“BCC” stands for “Blind Carbon Copy,” so named because when you add an email address to the BCC field, it will appear in the message as being visible only to carbon copy recipients. Still, it will be fully invisible in Gmail’s web interface – giving them no way to know who else received a read receipt for that particular message.

Who can see the BCC of your messages?

When you create an email and start writing it, there will be a “BCC” field at the bottom for blind carbon copying people (and removing them if necessary). People with access to this list will be able to see BCC recipients as well as those without.

Why would I ever need to use BCC?

There are three common reasons people use Blind Carbon Copy.

The first is to protect privacy when sending out copies of an email or even just covering your own butt, on the off chance that you didn’t get an email, but someone who gets a copy claims they did.

The second is to inform a group of people about an email without also sending them any replies that will end up going back to the sender.

The third reason is when the normal “To” field would reveal private information, such as when you are emailing someone who might recognize your name but doesn’t know your address. In this case, BCC can protect your privacy while still letting you send an email.

How do I create a Blind Carbon Copy list?

In order to create a BCC list for sending out emails with multiple recipients in Gmail, add all the addresses in the “BCC” field at the bottom of your message window in Gmail and then hit send! If you have existing contacts in your Google account already with email addresses, Gmail will automatically add them to the list.

More about the topic here!

If I’m BCC’d on an email…

You have been included in a message as a BCC recipient. Unfortunately, this means you have no way of seeing who else has been copied on that message in Gmail’s web interface.

A nice way of protecting privacy when sending out copies of an email or even just covering your own butt, on the off chance that you didn’t get an email, but someone claims they did.

If you were BCC’d by mistake and want to tell everyone involved, you can hit reply all instead of reply and send the new message to all the people who received it originally-except for yourself in order to keep from accidentally letting anyone know.

Is BCC really hidden?

When you create an email and start writing it, there will be a “BCC” field at the bottom for blind carbon copying people (and removing them if necessary). People with access to this list will be able to see BCC recipients as well as those without.

What are the differences between CC and BCC?

The most important difference between carbon copies and blind carbon copies is that everyone who receives a normal copy of an email can see all the other recipients. Still, nobody who receives a blind copy knows who else received it. This makes BCC ideal for situations where you want to protect privacy or prevent anyone from knowing they’ve been copied on the message.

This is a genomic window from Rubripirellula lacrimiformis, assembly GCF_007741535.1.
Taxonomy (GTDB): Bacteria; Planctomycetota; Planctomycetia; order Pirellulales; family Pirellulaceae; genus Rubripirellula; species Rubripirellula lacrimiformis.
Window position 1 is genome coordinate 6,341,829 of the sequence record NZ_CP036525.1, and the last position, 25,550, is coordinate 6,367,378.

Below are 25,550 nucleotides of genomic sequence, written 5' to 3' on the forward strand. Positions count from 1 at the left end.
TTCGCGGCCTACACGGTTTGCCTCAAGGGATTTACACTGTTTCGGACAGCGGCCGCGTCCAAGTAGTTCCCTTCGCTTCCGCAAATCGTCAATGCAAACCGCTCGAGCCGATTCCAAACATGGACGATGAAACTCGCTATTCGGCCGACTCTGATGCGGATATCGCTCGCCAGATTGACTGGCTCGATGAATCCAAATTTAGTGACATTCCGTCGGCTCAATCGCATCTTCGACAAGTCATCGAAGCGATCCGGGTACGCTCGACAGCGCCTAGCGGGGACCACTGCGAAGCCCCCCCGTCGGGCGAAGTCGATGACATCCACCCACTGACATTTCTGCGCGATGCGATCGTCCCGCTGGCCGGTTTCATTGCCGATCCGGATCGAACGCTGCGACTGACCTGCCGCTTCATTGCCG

How do I avoid sending BCC by mistake?

If you were BCC’d on an email by mistake and want to tell everyone involved, you can hit reply all instead of reply and send the new message, which will be visible to all of them except yourself so as not to let anyone know accidentally.

What happens when I type my email address in BCC?

When typing your own email address in the BCC field, it will automatically appear filled out. If you want to remove someone from the list, erase their email address!

What if I don’t have any contacts with email addresses?

If you do not have any contacts saved in your Gmail account which have email addresses associated with them, then when you go to add a person to the To: or Cc: fields, their email address won’t be visible until you click “Show Options.” In this case, it is necessary that Google Auto-Complete Contacts for you, and then their Information will appear automatically, filling in your BCC field for future emails.

Is there a way around checking individual boxes?

To make things easier if adding an email to the BCC field is difficult. It’s possible to select all of the email addresses you wish to copy by typing each one into the BCC field and hitting “enter” on your keyboard for each one, or by using the “select all” option at the bottom of your list. This will automatically place all of them in the BCC field without having to do it individually.

What are some common situations where I might use BCC?

If you have an email that needs to go out to several people, but some names don’t need to be included, then this would be a good time for blind carbon copies. Another instance might be sending an email with personal information that you don’t want everyone reading, so instead of putting their name in the To: or Cc: fields, you could put them in BCC.

Summary

  • BCC is used to send the same email to multiple recipients without revealing all of their email addresses.
  • You can create a BCC list by adding people in Gmail or copying and pasting from contacts in your Google account
  • Emails that are sent with BCC will be visible in Gmail’s “All Mail” section accessible through the left menu bar.
  • It is possible to add yourself (the sender) to the Cc: field, but not necessary; you can avoid this altogether by replying all instead of replying!
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